Project Description

Giulio Aristide Sartorio (Rome 1860 – 1932), The Mestizos

Oil on canvas glued on panel cm 37 x 49 signed (G. A. Sartorio) and dated (MCMXXIV), located (Haiti) and entitled lower right.

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– C. Salvi, Quadri dell’America Latina di A. G. Sartorio, “Colombo”, August 1926, p. 146 ill.

Giulio Artistide Sartorio (1860 – 1932). Nuovi contributi “Anni difficili 1922 – 1932”, curated by P. Spadini, L. Djokic, Galleria Campo dei Fiori, Rome 1999, p. 62, n. 32 ill.

Sartorio 1924. Crociera della Regia Nave Italia nell’America Latina, exhibition’s catalogue, Rome, istituto Italo – Latino Americano, 9th December 1999 – 5th February 2000, p. 85, n. 106


I mostra nazionale d’arte marinara, Palazzo delle Esposizioni, Rome 1926-27, p. 39, n. 4

Giulio Artistide Sartorio, The Anderson Galleries, New York 1927, s.p., n. 37

In 1924 Giulio Aristide Sartorio took part in the cruise of the Regia Nave “Italia” directed in Latin America. The ship, which left La Spezia on 18 February 1924, had the task of promoting Italian craftsmanship and art in the lands of South America; the journey was the result of an initiative, promoted by the Italian Government at the suggestion of D’Annunzio. In the “floating exhibition” the aesthetics of D’Annunzio was easily recognizable: as a sort of mobile Vittoriale on the waters of the ocean, the boat was a showcase of the results achieved by Italian art and craft. Through a press release, drawn up for the Paris newspaper “L’Italie Nouvelle”, the aims of the expedition were set: “To give the precise feeling of our industrial potential and of the renewed spiritual will and action of the Italians. Reaffirming in our fellow countrymen those who live and work in Latin America the legitimate pride of feeling themselves children of Italy”.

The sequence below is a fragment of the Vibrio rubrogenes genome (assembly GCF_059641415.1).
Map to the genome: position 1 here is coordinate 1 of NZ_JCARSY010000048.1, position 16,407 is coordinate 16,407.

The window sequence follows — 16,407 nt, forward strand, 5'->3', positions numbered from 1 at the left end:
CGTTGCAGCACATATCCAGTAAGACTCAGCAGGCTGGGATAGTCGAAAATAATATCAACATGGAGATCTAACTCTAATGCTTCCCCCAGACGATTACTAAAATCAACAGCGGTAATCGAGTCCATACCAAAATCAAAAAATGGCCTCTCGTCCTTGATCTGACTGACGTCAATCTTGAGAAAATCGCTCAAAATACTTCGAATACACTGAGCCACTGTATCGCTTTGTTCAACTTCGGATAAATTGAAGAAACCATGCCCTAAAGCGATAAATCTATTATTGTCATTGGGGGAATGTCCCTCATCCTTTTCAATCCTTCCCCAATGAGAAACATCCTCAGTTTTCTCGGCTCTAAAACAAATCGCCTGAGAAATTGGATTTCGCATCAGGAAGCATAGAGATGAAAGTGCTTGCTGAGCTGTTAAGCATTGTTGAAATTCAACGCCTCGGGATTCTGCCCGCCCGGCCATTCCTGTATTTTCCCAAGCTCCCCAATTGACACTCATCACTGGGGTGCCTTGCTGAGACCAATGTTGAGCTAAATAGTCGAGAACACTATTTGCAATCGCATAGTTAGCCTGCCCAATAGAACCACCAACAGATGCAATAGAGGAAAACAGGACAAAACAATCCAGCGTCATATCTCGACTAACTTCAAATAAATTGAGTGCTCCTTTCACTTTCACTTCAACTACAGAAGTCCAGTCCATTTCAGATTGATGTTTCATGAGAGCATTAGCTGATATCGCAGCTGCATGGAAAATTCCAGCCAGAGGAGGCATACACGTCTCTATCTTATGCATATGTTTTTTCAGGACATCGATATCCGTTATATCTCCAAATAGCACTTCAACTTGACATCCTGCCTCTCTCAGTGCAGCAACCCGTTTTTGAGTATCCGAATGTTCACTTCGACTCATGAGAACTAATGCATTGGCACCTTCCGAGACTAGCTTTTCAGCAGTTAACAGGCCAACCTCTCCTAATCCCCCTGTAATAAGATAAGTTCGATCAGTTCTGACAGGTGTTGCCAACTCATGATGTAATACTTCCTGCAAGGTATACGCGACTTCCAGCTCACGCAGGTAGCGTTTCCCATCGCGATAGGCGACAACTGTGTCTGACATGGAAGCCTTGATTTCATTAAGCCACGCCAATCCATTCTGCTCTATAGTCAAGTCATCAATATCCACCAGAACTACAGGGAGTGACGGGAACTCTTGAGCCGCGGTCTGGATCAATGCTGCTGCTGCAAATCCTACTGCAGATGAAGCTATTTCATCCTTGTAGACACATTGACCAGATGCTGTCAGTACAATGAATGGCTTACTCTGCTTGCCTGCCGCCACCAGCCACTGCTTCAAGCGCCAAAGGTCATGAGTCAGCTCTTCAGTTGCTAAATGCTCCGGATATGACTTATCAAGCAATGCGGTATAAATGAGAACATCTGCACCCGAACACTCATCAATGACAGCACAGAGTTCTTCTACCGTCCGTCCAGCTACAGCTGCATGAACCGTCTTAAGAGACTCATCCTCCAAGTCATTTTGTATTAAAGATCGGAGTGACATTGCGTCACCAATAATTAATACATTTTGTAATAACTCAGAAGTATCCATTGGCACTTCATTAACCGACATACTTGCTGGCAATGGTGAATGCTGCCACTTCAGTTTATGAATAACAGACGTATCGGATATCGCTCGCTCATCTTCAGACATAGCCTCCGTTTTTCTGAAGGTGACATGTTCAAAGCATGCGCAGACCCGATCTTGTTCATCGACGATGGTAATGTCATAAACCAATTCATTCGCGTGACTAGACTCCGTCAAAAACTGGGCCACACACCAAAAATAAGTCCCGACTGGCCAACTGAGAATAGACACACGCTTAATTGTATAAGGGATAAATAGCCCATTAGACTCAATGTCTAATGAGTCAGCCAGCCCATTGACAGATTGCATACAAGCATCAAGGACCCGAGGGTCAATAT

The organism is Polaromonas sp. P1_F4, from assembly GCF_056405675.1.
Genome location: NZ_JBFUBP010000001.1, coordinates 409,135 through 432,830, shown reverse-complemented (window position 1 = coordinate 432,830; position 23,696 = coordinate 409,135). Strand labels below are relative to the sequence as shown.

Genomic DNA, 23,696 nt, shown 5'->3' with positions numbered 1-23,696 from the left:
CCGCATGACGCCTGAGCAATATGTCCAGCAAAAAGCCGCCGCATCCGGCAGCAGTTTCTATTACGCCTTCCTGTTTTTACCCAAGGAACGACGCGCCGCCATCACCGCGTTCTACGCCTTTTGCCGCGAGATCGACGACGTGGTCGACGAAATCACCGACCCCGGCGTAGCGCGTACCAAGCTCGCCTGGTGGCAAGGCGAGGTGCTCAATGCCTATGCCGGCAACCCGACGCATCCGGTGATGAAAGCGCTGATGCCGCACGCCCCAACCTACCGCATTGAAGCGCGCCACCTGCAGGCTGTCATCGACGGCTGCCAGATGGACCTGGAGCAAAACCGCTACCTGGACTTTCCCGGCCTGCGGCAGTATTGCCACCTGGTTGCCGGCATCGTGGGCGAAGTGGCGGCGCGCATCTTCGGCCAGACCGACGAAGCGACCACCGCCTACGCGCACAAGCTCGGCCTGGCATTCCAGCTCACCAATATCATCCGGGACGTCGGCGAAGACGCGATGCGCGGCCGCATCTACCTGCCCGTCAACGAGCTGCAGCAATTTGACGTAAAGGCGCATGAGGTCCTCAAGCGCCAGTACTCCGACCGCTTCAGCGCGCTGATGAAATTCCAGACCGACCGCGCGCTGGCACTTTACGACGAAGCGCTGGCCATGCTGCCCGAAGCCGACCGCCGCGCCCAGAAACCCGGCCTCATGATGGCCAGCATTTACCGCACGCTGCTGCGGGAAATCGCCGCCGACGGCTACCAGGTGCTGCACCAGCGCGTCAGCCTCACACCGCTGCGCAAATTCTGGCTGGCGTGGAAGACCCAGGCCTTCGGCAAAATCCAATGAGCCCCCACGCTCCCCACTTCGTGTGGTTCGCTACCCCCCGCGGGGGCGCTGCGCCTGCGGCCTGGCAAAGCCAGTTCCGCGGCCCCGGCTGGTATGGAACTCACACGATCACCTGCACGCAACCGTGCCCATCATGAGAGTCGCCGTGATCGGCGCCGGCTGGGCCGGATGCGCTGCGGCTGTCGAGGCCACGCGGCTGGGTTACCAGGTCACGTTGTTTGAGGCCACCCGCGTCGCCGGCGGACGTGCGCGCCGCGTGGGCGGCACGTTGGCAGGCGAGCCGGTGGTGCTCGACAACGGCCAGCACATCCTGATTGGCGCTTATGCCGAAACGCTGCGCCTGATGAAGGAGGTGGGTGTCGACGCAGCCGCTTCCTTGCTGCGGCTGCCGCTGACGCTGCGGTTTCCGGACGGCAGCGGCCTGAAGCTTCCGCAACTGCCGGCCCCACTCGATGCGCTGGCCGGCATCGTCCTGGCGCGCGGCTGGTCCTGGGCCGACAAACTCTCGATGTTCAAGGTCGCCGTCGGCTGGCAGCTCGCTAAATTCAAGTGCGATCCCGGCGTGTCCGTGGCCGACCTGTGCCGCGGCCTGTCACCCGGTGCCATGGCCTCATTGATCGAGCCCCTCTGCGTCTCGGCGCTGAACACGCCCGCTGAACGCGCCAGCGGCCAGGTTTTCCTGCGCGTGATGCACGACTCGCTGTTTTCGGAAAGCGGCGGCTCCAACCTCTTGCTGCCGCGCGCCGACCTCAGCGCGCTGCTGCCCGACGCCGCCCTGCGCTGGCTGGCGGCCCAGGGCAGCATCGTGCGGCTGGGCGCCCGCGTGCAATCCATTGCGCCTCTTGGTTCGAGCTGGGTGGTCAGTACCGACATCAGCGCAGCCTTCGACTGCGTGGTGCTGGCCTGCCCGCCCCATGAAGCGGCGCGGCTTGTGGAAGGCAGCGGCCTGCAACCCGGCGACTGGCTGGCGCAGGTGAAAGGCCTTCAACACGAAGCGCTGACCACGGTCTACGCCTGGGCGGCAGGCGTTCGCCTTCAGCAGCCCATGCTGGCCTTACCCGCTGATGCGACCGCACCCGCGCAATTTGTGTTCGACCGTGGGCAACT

Giulio Aristide Sartorio

The Italian art exhibition was organized by Giulio Aristide Sartorio, who, during the eight months of the expedition, made about 200 paintings, a sort of visual logbook that documented all the stages of the transoceanic journey. The exhibition space available on the ship was not very much: the exhibition was in fact set up on the deck of the second walk. The works were then exposed to the open and were intended, in addition to the display, also for sale: every time the ship landed, in fact, the exhibition was rearranged exposing also other works crammed into the warehouses. Sartorio, in addition to selecting the works presented in the exhibitions, also took care of decorating the grand bow and stern stairs of the large boat with stupendous friezes.

Within the expedition carried out by the Italian ship, the painting presented here represents an extraordinary document: it conveys, in fact, all the emotion aroused in the painter’s palette from the encounter with the mestizo populations of Haiti, the Caribbean country touched by the ship on 10 September 1924. The depiction of the small indigenous inhabitants of the Central American area involved in a playful moment with an ape and represented with authentic shots of pure light, represents one of the most lyrical pictorial tests performed by Sartorio during the entire duration of the cruise Italian, testimony to the fascination exerted by exotic atmospheres on the art of the great Roman painter.